The popularity of Software as a service (SaaS) has increased in recent times. This model, which entails accessing software from the cloud on an on-need basis, is on its way to displace the traditional model of installing software in on-premises servers or hard drives.
SaaS heralds a shift away from the top-down to a modular approach, where users can access the required module. Users get access to the required service or data regardless of their physical location. It is also possible to access the same service from multiple devices, ranging from desktops to tablets and smart phones. Collaboration becomes fast and real-time, without the hassles of multiple versions of the same documents, or duplication of efforts.
However, for all the cost, redundancy and anytime-access advantages that SaaS brings about, success depends on overcoming certain key challenges.
1. The Use of Apps
A primary challenge related to SaaS is how to access the software and the data residing in the cloud. Logging into each service separately every time is inconvenient and a productivity drainer. To overcome this issue, software vendors and cloud providers roll out intuitive apps that make the task of accessing the required services easy and seamless. The users can access specific components of the software or data available, depending on their rights and permissions, with one-time login.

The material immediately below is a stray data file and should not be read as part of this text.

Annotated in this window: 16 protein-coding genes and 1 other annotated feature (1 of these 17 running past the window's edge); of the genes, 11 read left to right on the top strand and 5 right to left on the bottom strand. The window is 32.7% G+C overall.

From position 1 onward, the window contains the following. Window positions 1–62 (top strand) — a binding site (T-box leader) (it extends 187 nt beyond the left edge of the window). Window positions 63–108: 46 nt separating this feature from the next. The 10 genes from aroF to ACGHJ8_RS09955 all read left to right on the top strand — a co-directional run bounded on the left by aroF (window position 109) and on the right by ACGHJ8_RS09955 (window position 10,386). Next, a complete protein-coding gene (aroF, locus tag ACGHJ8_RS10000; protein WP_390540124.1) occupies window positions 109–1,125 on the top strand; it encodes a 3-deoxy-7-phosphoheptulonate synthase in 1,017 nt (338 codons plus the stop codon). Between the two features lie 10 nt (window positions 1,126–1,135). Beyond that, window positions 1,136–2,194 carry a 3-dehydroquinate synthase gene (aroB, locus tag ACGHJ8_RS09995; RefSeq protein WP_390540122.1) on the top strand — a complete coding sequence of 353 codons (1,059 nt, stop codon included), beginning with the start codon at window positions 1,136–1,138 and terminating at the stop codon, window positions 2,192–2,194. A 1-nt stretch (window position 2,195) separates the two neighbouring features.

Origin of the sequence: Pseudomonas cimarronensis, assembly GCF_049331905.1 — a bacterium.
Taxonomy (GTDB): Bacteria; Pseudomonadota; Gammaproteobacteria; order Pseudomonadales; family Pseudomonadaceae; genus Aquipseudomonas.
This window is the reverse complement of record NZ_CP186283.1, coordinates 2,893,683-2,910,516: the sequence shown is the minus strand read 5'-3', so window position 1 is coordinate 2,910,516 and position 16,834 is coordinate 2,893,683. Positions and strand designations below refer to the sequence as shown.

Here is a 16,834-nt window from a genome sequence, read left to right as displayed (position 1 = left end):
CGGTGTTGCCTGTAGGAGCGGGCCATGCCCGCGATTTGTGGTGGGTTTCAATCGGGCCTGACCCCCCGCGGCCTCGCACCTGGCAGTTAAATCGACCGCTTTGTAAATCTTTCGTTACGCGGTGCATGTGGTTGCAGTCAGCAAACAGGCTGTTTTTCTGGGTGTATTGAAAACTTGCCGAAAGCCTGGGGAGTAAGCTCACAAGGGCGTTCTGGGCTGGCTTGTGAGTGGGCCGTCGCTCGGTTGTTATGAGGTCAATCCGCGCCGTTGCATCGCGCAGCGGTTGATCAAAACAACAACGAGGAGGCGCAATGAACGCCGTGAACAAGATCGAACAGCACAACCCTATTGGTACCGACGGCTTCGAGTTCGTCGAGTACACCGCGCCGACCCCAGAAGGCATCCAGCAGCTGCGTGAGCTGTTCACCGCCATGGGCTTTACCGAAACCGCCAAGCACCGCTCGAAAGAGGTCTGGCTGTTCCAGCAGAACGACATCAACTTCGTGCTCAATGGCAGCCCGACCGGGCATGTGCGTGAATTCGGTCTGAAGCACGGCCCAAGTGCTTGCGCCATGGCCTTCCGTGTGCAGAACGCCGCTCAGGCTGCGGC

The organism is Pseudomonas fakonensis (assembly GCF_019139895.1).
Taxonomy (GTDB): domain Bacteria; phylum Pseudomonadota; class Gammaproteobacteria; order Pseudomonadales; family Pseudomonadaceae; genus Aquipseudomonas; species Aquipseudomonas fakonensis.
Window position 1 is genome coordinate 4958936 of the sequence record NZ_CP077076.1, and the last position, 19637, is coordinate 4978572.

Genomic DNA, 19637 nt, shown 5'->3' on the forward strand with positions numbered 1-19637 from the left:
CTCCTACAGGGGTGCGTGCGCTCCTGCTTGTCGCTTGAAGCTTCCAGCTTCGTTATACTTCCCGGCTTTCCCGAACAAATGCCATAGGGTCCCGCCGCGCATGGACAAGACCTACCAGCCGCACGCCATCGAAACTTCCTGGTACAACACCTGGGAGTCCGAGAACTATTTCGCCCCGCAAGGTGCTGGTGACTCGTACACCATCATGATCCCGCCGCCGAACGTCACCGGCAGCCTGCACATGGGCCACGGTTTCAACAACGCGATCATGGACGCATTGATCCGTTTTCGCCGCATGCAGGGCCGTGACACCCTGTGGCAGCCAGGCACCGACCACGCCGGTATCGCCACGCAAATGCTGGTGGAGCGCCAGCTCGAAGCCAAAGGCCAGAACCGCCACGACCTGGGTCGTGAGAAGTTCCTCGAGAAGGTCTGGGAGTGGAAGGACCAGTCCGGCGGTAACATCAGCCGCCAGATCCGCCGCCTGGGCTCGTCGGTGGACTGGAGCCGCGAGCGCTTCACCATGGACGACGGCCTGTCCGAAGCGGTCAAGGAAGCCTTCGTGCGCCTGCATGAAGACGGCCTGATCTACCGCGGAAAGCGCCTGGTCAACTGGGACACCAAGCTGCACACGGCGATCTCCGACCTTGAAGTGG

Unlike conventional desktop access, apps allow users to access software and data in customized and innovative ways. Apps allow customizing the technology to define user roles, when the opposite is true of conventional computing. Apps offer different functionality to different users, depending on their access privilege and requirements. It makes the task of retrieving the required service easy, with “one touch access,” intuitive layouts, attractive designs, annotations that explain what a specific option does, and more.
2. A New Approach to Security
Hitherto, Chief Information Officers had the task of securing the perimeter of their network from preying eyes. With the adoption of the SaaS model, where the company data resides outside its network, this approach to cyber security has become irrelevant. Data encryption is now the key to ensure safety. However, encryption, by itself would not be enough, and Chief Technology Officers would need to undertake a systematic evaluation of the relevant threats, and keep abreast of the security deployments in place in the SaaS provider’s end.
3. Policy and Control
The successful implementation of SaaS requires a strong data use policy that sets rights and privileges, and ensures that the flow of data remains under control. Vendors rarely provide this component, and it is up to the organization to implement and enforce the required policies.
SaaS, until now, was considered as an adjunct to mainstream server based computing. Now SaaS is here to stay, in many cases, elbowing out in-house servers and hard-drives. Chief Technology Officers now need pay prime attention to their SaaS portfolio.